How To Make Your Retirement More Meaningful

By April 3, 2019 May 4th, 2019 Retirement & Work

Retirement is inevitable. It may be sooner or later. This article will help you think through the various stages of retirement that the author articulates very well. A number of his suggestions are very much in line with what Team RetyrSmart believes in and encourages retiring/retired folks to follow

How To Make Your Retirement More Meaningful

Nicholas Hopwood,


Retirement is a major life transition, but its stages are predictable. Sadly, most people don’t think it through all the way. Many retire simply because they hate their job or as soon as they have enough money. Before they retire, they work 40-60 hours per week, which is a lot of time to fill. The average retiree watches 43 hours of TV per week. Don’t let yourself fall into that rut. These 10 tips can help you have a meaningful retirement.

1. Start with why. Simon Sinek said it best: “People don’t buy what you do, they buy why you do it.” Great leaders inspire us to take action by understanding why we do what we do. This is difficult for most people because they must stop and look inward in order to figure out what is most important to them. What is your mission and vision? What are your goals? What is your chief aim in life? Your purpose and values help guide how you spend your time.

2. Know when. Deciding when to retire is one of the most important decisions of your life. Consider these questions from our friends Keith Lawrence and Alan Spector, who teamed up to write Your Retirement Quest:

• Do you have enough money? (For more from this author, see: Got Enough for Retirement? Check Your Spending Habits.)

• Will you have enough to do?

• Have you had enough work? Is there more to accomplish?

• Is your spouse on board with this decision?

3. Be prepared. Be prepared and understand the five stages of retirement, according to Your Retirement Quest:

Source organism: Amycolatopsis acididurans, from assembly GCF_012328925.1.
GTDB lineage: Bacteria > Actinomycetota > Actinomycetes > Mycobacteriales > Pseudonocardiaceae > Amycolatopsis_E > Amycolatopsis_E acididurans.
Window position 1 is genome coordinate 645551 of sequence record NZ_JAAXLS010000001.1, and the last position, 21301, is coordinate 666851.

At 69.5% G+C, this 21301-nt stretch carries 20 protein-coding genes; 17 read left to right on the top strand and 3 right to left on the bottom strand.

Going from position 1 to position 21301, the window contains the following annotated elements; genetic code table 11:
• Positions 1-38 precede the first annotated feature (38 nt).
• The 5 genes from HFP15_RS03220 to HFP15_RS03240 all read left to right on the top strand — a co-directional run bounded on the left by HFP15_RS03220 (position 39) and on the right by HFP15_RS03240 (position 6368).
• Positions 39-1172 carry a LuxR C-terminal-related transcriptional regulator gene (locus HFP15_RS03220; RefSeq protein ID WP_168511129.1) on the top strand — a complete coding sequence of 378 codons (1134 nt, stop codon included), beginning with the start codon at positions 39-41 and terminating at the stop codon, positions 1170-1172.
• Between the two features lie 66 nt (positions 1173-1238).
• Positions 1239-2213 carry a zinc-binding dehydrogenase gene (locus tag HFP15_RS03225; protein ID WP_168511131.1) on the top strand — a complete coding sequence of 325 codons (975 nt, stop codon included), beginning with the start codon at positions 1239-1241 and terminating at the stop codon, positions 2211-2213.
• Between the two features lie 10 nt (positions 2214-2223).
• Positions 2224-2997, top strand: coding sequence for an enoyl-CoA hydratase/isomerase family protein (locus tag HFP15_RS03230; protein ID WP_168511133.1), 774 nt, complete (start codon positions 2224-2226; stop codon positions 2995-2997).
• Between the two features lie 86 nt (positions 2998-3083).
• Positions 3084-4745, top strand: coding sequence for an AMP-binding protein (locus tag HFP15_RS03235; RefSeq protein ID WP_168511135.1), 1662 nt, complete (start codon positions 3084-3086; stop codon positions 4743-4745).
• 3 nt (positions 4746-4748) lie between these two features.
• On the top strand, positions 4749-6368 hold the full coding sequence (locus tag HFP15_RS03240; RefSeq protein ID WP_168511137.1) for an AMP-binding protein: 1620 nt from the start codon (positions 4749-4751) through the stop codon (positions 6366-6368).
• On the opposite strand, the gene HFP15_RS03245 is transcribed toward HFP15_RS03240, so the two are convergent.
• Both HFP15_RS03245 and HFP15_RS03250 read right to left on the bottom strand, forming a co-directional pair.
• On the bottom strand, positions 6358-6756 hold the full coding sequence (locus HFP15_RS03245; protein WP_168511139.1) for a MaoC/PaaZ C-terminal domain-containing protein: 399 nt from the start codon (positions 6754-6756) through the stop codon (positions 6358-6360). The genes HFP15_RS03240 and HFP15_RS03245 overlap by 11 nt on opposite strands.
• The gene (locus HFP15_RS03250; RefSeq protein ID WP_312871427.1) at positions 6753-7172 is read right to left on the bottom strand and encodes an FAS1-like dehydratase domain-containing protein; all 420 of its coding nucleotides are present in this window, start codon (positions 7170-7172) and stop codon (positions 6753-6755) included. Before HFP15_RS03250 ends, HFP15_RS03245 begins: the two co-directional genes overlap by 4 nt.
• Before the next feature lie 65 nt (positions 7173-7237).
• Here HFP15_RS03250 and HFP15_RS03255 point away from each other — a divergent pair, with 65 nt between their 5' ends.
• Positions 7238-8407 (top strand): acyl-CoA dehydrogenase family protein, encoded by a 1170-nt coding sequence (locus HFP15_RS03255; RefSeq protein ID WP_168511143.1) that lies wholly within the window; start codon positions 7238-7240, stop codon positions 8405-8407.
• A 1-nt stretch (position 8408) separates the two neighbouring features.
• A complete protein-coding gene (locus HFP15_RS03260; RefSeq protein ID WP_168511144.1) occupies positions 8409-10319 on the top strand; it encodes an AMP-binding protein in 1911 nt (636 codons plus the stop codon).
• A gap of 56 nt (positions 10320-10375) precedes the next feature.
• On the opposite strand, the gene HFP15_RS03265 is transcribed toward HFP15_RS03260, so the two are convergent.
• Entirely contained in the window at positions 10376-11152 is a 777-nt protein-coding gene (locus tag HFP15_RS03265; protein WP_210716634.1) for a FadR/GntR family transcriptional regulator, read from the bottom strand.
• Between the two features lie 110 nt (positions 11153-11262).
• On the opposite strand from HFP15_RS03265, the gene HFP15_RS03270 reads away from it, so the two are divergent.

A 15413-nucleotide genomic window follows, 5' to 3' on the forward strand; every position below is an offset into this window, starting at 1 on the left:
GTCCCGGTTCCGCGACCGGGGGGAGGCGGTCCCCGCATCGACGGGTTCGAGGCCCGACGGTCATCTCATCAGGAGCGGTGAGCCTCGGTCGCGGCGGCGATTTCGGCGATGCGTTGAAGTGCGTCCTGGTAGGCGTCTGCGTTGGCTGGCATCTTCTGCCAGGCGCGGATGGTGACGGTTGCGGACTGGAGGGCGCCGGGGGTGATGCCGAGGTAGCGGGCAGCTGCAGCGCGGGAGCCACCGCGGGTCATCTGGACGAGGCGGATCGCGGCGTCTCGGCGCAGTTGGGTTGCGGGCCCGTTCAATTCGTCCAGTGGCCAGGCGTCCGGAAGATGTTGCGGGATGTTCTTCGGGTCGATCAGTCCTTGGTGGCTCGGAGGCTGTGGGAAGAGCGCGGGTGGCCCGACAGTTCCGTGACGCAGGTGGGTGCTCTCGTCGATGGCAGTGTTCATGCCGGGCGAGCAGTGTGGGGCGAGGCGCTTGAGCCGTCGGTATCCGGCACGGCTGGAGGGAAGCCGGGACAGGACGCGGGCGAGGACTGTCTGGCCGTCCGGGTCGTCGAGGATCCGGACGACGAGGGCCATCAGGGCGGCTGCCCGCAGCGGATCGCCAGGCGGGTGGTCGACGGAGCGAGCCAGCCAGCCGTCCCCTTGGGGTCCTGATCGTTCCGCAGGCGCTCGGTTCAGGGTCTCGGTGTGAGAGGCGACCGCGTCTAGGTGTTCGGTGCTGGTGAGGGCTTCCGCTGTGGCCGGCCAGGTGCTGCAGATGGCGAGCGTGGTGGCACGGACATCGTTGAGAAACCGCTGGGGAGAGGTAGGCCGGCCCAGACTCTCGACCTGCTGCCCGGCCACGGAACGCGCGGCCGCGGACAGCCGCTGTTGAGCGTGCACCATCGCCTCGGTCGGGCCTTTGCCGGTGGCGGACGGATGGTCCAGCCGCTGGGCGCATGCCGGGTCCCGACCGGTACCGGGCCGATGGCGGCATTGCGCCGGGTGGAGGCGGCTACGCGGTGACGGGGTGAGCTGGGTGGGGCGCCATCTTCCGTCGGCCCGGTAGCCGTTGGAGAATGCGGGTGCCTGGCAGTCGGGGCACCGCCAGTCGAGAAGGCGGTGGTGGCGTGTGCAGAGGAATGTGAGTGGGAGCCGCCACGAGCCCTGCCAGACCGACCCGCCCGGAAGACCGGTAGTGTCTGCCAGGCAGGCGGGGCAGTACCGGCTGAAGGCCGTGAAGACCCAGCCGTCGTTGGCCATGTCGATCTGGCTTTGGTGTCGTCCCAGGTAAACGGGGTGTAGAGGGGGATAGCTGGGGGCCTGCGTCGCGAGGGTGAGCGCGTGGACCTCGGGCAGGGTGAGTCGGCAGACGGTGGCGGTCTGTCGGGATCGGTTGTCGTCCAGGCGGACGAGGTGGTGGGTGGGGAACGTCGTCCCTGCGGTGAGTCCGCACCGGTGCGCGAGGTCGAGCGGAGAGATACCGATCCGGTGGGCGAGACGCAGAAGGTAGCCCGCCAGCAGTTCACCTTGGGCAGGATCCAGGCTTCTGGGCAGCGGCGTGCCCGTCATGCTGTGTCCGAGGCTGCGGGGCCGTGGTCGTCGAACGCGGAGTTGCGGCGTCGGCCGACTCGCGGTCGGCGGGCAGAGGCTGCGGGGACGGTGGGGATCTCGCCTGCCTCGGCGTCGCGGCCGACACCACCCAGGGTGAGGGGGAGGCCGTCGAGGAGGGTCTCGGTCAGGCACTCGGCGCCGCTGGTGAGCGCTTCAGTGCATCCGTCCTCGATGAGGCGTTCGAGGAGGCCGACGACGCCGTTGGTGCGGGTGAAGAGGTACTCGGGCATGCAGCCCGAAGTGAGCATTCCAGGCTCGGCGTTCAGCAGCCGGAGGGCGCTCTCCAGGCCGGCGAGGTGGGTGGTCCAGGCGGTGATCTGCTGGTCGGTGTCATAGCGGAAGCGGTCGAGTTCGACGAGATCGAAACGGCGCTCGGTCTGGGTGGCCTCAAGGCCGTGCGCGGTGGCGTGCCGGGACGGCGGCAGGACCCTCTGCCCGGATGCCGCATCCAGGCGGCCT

• Anticipation (I hate my job and I can’t wait to leave.)

• Honeymoon (I love playing golf every day.)

• Disenchantment (I’m tired of playing golf every day. Isn’t there anything more to life?)

• Rejuvenation (I am inspired by…)

• Fulfillment (fun, personal growth, connectedness, giving back, etc.)

4. Health yields wealth. This is obvious, but must be mentioned. We need to work out. We need to develop a new routine of exercise such as lifting weights and cardio as well as eating healthy by avoiding boxed and canned foods. Shop fresh and eat whole foods.

5. Diversify your income. Pensions don’t exist like before. Replace that pension by adding multiple passive incomestreams.

6. Hire a CFP. Hire a certified financial planner and develop a comprehensive, written financial plan (preferably holistic in nature). Understand what you have, what you need and where you stand relative to your goals. Match your resources with your lifestyle. Start with understanding your cash flow by tracking your income and expenses each month. Only one in three Americans do this.

7. Become tech savvy. According to the MIT Age Lab, the new economy of connectivity will enable us to live fuller lives as we age. Tech will help us stay mobile, make it easier to earn income longer, help us maintain our social network and monitor our health from the comfort of our home.

8. Know your personality. Understand your personality style as well as those closest to you. This can do wonders to help your relationships personally and professionally. Is your personality attractive? Do people want to be around you?

9. Never stop learning. Read and continue life-long learning. You cannot teach an old dog new tricks. Or can you? You are not a dog! You can and should continue to learn as you travel through life.

10. Find your passion. Meaningful work is more rewarding than leisure. Just as in our working career, where we need a work-life balance, retirement requires the same. Often people think retirement is strictly leisure, but these are the people who slip into disenchantment. More often than not it is the meaningful work that rallies us out of disenchantment and into rejuvenation, which leads to fulfillment.

All of your life you have either time and no money or money and no time, and now you have the gift of time and money, so you should use the gift wisely. …. .

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